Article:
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Permanent link to archive for Wednesday, March 19, 2003. Wednesday, March 19, 2003

Survey: Are you glad or sad we're going to war? 

News.Com: "Apple Computer on Wednesday named former Vice President Al Gore to its board of directors." 

Travel pics of cheesecake, the Taconic State Parkway, the Berkshires, Great Barrington and Butternut Basin. 

Scott Rosenberg follows up on the Eve of Destruction.  

Matt Haughey has an innovative use of technology. 

I've arrived at Harvard. I'm going to keep my to-do list out in the open at least at first.  

Rich Santalesa: "While no one wants a war, there are things worth fighting for, which apparently the French and some others can't fathom. Freedom is one. Safety is another." 

Morbus Iff reports that SourceForge is providing RSS 2.0 feeds for its projects.  

NY Times: "Ted Turner is still not ready for his exit from AOL Time Warner, at least not while there is still an audience eager for his personal views and antics." 

Ad Age: "Recent internal research by Procter & Gamble indicates that consumers who fast-forward through ads with digital personal video recorders such as TiVo still recall those ads at roughly the same rates as people who see them at normal speed in real time." 

More travel pics 

Pictures of a warm spring day in NYC.

St Patrick's Day dinner at a diner in Queens.

Driving up the Taconic State Parkway and through the Berkshires into Great Barrington on the way to Boston.

When I was a kid we used to ski at Butternut Basin.


As you might imagine I got some strong responses to yesterday's DaveNet by Scott Rosenberg. There's nothing wrong with a strong response, but I am disgusted by thoughtlessness of many of the comments.

THINK!I made a point of listening to the shock-jock shows on AM radio as I drove across the country. So the "arguments" are familiar to me. What I'd say to them if they'd listen -- read some histories of war, not the histories of starts of war, when everyone is full of honor, courage and conviction. Learn about the trench warfare of World War I. Or how long it took for the US to extricate itself from Vietnam. I recently read a history of the Civil War in the US. What a fucking mess that was. Sure a lot of piss and vinegar at the start. But the people in the southern US are still bitter about that war, 140 years later. A lot of people died, nasty deaths; and a lot of what people cared about was destroyed. All of us are too young to remember, that's why we have to study this stuff, and think about it.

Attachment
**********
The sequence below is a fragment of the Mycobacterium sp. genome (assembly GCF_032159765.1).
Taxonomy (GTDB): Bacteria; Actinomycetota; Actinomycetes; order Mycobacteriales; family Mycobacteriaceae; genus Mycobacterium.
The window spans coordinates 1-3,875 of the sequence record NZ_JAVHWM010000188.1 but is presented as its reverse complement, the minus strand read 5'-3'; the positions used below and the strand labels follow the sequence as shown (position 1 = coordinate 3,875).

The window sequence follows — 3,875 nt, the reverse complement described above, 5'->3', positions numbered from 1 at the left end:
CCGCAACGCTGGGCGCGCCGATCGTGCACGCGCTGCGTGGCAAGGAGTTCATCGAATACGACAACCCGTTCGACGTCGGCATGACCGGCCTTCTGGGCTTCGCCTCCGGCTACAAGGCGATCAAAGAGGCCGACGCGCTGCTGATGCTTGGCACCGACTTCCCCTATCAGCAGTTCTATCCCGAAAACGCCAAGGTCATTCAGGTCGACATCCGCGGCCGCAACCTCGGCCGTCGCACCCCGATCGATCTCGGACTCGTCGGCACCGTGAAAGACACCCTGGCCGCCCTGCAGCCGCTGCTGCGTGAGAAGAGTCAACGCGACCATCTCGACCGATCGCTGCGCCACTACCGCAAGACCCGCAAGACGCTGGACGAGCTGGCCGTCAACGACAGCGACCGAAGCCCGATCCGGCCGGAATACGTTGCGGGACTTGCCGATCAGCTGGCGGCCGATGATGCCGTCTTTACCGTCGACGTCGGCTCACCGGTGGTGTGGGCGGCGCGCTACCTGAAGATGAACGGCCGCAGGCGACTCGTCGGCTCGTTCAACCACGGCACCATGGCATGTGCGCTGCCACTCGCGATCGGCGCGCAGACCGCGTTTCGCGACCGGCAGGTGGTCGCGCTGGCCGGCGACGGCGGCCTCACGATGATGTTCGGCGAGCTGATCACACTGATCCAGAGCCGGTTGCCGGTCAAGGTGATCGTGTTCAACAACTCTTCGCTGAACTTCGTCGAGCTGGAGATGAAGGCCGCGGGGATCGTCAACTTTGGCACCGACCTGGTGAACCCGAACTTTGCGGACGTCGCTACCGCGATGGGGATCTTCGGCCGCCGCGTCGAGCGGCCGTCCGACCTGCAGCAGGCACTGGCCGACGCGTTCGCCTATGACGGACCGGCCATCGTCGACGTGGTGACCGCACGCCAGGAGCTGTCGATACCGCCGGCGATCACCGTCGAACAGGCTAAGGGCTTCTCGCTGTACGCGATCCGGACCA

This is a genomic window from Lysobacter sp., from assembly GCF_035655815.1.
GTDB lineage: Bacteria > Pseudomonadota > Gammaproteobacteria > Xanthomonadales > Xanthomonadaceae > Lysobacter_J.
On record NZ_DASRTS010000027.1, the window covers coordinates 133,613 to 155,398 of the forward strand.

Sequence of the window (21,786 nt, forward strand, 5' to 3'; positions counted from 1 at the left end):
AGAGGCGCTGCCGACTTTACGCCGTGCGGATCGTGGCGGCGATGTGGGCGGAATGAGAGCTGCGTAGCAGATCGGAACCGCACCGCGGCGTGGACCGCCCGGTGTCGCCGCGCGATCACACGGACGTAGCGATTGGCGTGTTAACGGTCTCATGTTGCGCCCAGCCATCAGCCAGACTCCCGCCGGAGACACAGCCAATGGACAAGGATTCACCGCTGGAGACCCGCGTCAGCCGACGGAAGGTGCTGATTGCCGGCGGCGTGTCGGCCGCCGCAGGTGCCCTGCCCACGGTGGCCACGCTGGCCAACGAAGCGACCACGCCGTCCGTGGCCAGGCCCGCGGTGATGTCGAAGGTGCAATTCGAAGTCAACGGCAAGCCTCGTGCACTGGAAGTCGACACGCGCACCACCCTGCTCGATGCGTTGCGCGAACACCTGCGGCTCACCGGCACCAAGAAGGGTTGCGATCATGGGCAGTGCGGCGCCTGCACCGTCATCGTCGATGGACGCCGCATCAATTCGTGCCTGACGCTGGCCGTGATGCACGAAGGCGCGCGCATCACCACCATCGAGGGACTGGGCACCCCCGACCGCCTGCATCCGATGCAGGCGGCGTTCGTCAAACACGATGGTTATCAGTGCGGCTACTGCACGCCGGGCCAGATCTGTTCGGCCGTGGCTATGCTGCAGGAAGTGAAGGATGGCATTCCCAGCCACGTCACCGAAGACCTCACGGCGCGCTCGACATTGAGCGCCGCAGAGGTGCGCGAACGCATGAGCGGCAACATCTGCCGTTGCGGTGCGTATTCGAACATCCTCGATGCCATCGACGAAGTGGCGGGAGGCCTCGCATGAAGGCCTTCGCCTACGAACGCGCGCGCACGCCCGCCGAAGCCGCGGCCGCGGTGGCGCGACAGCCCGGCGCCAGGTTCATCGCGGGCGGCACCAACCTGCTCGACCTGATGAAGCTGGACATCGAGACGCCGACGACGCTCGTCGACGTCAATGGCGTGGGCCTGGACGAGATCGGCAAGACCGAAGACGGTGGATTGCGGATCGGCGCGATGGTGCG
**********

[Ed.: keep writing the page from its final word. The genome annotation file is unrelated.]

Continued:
Scott did change my mind, but I was almost there. You don't ever go into war thinking it's going to be easy. If it is, count your blessings, but assume it won't. Bush is not leading us well. We should have heard some thoughts about how hard war can be. It's like the disclaimers we get on cigarettes. Warning, these things can kill you.

I hear so much concern for the people inside Iraq. Come on. You right wing guys don't really care about them, do you? If so, why only Iraq? Why not take on civil strife, starvation and disease where ever it happens. I don't believe you really care about the people of Iraq. Sorry.

On the other hand, I don't agree with everything Scott said. He repeats an oft-repeated mantra of the left, that Bush wasn't elected, and this just weakens his argument. Bush was elected. No candidate is responsible for flaws in the system. Had the random outcome in Florida favored Gore, there's no doubt in my mind that he would have taken office without any hesitation.

Net-net, if the people who read Scripting News and DaveNet aren't thinking, there isn't much hope for the world. And by the way I have no sympathy for people on the other side of this disagreement who say nasty shit about the US. This is my country, watch what you say about it. Thanks.

War commentary 

Paolo Valdemarin: "After September 11 the US were leading the largest coalition of countries ever seen. Now, whatever the US administration is saying, they are going to a war alone." Actually the British are fighting with the US.

Lance Knobel: "I'd like to have seen an alternative to war, but that would have meant an international commitment to intrusive inspections, backed by the threat of force. In the light of French and Russian vacillation, it's very unclear whether that could have worked."

Megnut: "I'm uncomfortable with the idea of America unilaterally removing someone from power. And I am very disturbed by the approach the American government has taken to achieve its goals."

Karlin Lillington: "The Bush administration has been utterly hopeless and inept in creating a coalition abroad, in showing leadership overseas, in working towards consensus."


Last update: Wednesday, March 19, 2003 at 2:48 PM Eastern.

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